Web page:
Children Resources

Resource Category Topic Type
2012 National Child Poverty Rate Stagnates at 22.6 Percent
In this brief, authors Marybeth Mattingly, Jessica Carson, and Andrew Schaefer use American Community Survey data released on September 19, 2012, to explore patterns of child poverty across states and place types, focusing on changes both since 2011 and since the recession began in 2007.
New Hampshire, Vulnerable Families Research Program Children, New Hampshire, Poverty Publication
2014 Data Indicate That Four in Ten Children Live in Low-Income Families
In September 2015, the Census Bureau released 2014 poverty data from the American Community Survey (ACS), the only regular source for reliably estimating child poverty in geographic areas below the state level using the official poverty measure. In this brief, we use ACS data to explore child poverty rates across the United States by region, state, and place type (rural, suburban, and city). We also examine data on children who are deeply poor (those in families with incomes below half of the poverty line), as well as low-income children (those in families with incomes less than twice the poverty line). We find that while child poverty declined nationwide between 2013 and 2014, that drop was not felt uniformly across the country: several states saw declines, a few states saw increases, and others saw no change at all. We also found substantial differences in the magnitude of change across rural places, suburbs, and cities. Child Poverty Rates Vary by State While child poverty declined overall, rates still vary tremendously across states, regions, and place types (see Table 1). Nationwide, 21.7 percent of children lived in poor families in 2014 (that is, with incomes below $19,073 for a single parent with two children),1 down 0.6 percentage point since 2013. Regionally, the Northeast retains the lowest child poverty rate, at 19.0 percent, while the highest rates continue to be found in cities (28.5 percent), followed by rural places (25.2 percent), and suburbs (16.8 percent). While child poverty declined in all place types between 2013 and 2014, declines across regions were not as consistent: the Northeast’s child poverty rate remained stable between 2013 and 2014 whereas other regions experienced a decline. Child poverty remained higher than in 2009 (post-recession) in nearly every region and place type, with the sole exception of the rural Midwest, where the 2014 child poverty rate was similar to the 2009 rate. State-by-state variations in child poverty rates are illustrated in Figure 1. States with poverty rates below 15 percent included Connecticut, Hawaii, Maryland, Minnesota, New Hampshire, North Dakota, Utah, and Wyoming. At the other end of the spectrum, rates in Alabama, Arkansas, Arizona, Georgia, Kentucky, Louisiana, Mississippi, New Mexico, South Carolina, Tennessee, and Washington DC were above 25 percent. Between 2013 and 2014, changes in child poverty were not consistent across states: while fourteen witnessed a decline in child poverty over the year, four experienced a significant increase. Looking over a longer period—from the end of the Great Recession in 2009 until 2014—twenty states had child poverty rates similar to those at the end of the Great Recession, and two states—Colorado and Montana—had rates that were lower. Worth noting, however, is that the poverty rate has not fallen below its pre-recession rate in any state (data available upon request).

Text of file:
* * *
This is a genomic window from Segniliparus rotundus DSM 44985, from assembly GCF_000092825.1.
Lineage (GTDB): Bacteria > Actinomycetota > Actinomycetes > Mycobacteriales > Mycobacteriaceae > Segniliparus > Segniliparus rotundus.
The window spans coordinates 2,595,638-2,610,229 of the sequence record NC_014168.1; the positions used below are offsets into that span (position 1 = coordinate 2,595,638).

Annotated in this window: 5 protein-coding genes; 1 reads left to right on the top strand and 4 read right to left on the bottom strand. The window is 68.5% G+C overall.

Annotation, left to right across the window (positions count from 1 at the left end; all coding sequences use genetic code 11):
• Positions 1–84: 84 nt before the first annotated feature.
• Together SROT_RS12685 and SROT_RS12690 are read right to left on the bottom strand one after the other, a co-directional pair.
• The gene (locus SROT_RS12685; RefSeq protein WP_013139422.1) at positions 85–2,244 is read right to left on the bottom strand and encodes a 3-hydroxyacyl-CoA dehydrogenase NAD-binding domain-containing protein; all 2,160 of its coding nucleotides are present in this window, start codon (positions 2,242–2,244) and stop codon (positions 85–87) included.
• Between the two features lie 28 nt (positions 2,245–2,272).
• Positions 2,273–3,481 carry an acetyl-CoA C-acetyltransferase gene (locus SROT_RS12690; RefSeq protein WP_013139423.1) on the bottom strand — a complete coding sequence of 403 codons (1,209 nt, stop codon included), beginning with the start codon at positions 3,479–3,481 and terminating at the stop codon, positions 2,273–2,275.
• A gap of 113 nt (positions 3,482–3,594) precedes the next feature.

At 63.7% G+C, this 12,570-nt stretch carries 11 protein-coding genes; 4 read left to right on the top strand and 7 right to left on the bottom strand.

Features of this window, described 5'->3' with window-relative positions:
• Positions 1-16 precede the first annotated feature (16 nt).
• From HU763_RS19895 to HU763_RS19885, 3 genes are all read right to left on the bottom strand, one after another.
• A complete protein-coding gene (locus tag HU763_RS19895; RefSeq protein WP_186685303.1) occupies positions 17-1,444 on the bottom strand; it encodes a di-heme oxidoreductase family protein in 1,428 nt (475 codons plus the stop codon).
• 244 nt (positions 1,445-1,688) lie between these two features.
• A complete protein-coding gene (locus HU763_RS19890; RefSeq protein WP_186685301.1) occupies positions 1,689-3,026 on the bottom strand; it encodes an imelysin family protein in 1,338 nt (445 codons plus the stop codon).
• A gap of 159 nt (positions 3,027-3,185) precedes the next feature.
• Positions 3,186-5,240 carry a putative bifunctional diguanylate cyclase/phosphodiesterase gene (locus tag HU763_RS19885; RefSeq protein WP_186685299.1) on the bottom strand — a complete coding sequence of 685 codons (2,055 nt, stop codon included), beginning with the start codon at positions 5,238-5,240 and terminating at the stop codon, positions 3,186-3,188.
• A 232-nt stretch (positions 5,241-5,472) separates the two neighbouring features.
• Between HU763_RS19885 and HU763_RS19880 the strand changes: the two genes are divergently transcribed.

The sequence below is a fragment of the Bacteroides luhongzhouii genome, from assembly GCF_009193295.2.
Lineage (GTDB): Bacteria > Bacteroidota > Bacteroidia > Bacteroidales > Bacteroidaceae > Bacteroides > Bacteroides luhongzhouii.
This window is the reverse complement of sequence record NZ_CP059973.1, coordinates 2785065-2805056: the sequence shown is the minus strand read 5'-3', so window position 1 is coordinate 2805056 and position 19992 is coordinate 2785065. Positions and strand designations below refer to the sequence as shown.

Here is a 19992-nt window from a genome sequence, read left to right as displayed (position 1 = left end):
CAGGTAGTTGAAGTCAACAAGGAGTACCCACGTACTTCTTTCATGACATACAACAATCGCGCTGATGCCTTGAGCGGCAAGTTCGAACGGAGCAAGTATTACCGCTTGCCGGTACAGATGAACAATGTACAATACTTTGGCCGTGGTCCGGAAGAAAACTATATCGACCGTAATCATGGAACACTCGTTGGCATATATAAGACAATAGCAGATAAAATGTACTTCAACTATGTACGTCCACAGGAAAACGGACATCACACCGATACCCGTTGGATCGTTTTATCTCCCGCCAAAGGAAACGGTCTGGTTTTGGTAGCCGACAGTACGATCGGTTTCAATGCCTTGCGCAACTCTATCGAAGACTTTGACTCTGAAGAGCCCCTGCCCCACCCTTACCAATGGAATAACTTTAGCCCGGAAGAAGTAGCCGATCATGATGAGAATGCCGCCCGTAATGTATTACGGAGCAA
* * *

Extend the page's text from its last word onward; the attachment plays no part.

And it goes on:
Vulnerable Families Research Program Children, Poverty Publication
A Community Schools Approach to Accessing Services and Improving Neighborhood Outcomes in Manchester, New Hampshire
In the several years since the Great Recession, New Hampshire, like the nation, has witnessed and experienced growing economic disadvantage. The state’s poverty level stands at 8.4 percent, and child poverty increased from about 8 percent in 2000 to nearly 10 percent in 2012.1 Some areas of the state have been hit harder than others. In the state’s largest city of Manchester, for instance, the poverty rate rose from 10 percent in 2000 to 14 percent in 2012, and within Manchester some neighborhoods have become poorer than others (Figures 1 and 2).2 Increases in poverty and educational disadvantage are steepest among minorities and immigrants, the city’s fastest-growing demographic groups.3 The vulnerabilities to which people are exposed as a result of poverty can have devastating consequences. Children living in poverty are less likely to graduate from high school, and they have worse educational outcomes overall; one study found that living in a high-poverty neighborhood is equivalent to missing a year of school.4 Poverty-afflicted children are also more likely to live in poverty as adults.5 In an era when a state’s economic health depends more than ever on the physical health and educational capital of its residents, stakeholders across New Hampshire have a vested interest in alleviating the growing poverty in Manchester and the wide disparities between Manchester and the rest of the state. To engage in this challenge, the Manchester Neighborhood Health Improvement Strategy Leadership Team launched the Manchester Community Schools Project (MCSP)—a partnership between the Manchester Health Department, city elementary schools, philanthropists, neighborhood residents, and several nonprofit agencies—to improve and enhance educational achievement, economic well-being, access to health care services, healthy behaviors, social connectedness, safety, and living environments.
New Hampshire, Vulnerable Families Research Program Children, Community, Education, New Hampshire Publication
After a Parent Left Employment, One in Five Children Lost Private Insurance